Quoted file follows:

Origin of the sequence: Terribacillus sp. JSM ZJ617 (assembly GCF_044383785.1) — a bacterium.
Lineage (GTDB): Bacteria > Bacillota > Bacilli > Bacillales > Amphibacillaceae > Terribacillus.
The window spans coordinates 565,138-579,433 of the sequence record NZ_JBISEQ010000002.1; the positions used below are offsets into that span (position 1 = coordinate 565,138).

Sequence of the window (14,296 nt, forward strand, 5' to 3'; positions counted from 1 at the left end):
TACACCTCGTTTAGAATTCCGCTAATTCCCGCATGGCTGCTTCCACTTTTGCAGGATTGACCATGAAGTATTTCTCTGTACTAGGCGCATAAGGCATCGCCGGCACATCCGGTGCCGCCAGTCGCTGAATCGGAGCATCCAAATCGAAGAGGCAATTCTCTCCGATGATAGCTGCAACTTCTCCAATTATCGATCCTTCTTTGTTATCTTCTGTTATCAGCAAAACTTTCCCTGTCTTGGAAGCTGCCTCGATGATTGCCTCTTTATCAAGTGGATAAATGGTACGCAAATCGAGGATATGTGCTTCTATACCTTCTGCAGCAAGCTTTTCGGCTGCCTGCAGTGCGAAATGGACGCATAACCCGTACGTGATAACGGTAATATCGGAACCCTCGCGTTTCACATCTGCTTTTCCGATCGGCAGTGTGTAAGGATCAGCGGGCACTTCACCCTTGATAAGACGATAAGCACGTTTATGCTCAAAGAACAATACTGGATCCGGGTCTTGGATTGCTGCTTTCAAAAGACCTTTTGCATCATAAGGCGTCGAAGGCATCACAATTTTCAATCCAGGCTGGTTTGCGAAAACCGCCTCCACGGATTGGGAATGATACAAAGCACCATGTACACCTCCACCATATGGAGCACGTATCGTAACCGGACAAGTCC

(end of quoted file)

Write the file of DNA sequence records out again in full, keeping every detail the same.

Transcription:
Origin of the sequence: Terribacillus sp. JSM ZJ617 (assembly GCF_044383785.1) — a bacterium.
Lineage (GTDB): Bacteria > Bacillota > Bacilli > Bacillales > Amphibacillaceae > Terribacillus.
The window spans coordinates 565,138-579,433 of the sequence record NZ_JBISEQ010000002.1; the positions used below are offsets into that span (position 1 = coordinate 565,138).

Sequence of the window (14,296 nt, forward strand, 5' to 3'; positions counted from 1 at the left end):
TACACCTCGTTTAGAATTCCGCTAATTCCCGCATGGCTGCTTCCACTTTTGCAGGATTGACCATGAAGTATTTCTCTGTACTAGGCGCATAAGGCATCGCCGGCACATCCGGTGCCGCCAGTCGCTGAATCGGAGCATCCAAATCGAAGAGGCAATTCTCTCCGATGATAGCTGCAACTTCTCCAATTATCGATCCTTCTTTGTTATCTTCTGTTATCAGCAAAACTTTCCCTGTCTTGGAAGCTGCCTCGATGATTGCCTCTTTATCAAGTGGATAAATGGTACGCAAATCGAGGATATGTGCTTCTATACCTTCTGCAGCAAGCTTTTCGGCTGCCTGCAGTGCGAAATGGACGCATAACCCGTACGTGATAACGGTAATATCGGAACCCTCGCGTTTCACATCTGCTTTTCCGATCGGCAGTGTGTAAGGATCAGCGGGCACTTCACCCTTGATAAGACGATAAGCACGTTTATGCTCAAAGAACAATACTGGATCCGGGTCTTGGATTGCTGCTTTCAAAAGACCTTTTGCATCATAAGGCGTCGAAGGCATCACAATTTTCAATCCAGGCTGGTTTGCGAAAACCGCCTCCACGGATTGGGAATGATACAAAGCACCATGTACACCTCCACCATATGGAGCACGTATCGTAACCGGACAAGTCC